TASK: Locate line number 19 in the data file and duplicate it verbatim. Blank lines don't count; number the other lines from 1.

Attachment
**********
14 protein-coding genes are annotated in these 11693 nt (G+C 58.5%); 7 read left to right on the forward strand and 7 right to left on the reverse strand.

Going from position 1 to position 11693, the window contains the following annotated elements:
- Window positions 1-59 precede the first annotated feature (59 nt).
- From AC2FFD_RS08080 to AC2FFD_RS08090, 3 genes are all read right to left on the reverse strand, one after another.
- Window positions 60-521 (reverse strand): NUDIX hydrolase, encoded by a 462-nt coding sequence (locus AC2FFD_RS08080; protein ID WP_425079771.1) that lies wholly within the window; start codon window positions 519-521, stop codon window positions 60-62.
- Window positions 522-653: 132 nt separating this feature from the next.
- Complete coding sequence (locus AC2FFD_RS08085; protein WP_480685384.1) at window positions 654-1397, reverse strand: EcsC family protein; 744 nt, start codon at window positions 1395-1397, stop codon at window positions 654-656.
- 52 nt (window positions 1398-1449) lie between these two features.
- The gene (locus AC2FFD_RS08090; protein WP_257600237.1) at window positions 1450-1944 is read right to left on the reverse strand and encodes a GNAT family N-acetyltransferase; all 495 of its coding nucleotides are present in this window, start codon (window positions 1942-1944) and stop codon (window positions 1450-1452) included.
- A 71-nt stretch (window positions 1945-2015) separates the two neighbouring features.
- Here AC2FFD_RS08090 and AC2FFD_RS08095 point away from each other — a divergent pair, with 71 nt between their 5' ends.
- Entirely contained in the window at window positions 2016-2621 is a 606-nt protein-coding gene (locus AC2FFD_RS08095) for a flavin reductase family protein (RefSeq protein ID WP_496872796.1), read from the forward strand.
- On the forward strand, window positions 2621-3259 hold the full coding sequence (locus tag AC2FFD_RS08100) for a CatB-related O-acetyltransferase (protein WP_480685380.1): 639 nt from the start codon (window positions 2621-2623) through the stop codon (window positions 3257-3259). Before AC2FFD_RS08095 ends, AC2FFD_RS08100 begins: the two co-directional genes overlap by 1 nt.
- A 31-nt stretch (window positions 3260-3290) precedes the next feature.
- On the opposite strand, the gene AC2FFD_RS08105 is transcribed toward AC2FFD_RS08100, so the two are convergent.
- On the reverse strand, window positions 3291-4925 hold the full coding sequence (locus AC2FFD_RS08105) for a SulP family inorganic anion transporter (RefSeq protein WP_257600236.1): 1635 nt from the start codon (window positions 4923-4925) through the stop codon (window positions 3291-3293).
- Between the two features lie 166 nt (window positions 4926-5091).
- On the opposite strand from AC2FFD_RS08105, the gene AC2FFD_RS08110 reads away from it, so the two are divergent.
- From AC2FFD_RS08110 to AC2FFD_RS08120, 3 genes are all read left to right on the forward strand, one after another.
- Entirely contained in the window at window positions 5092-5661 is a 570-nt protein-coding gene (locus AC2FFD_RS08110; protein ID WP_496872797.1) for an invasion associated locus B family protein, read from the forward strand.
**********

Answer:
- From AC2FFD_RS08110 to AC2FFD_RS08120, 3 genes are all read left to right on the forward strand, one after another.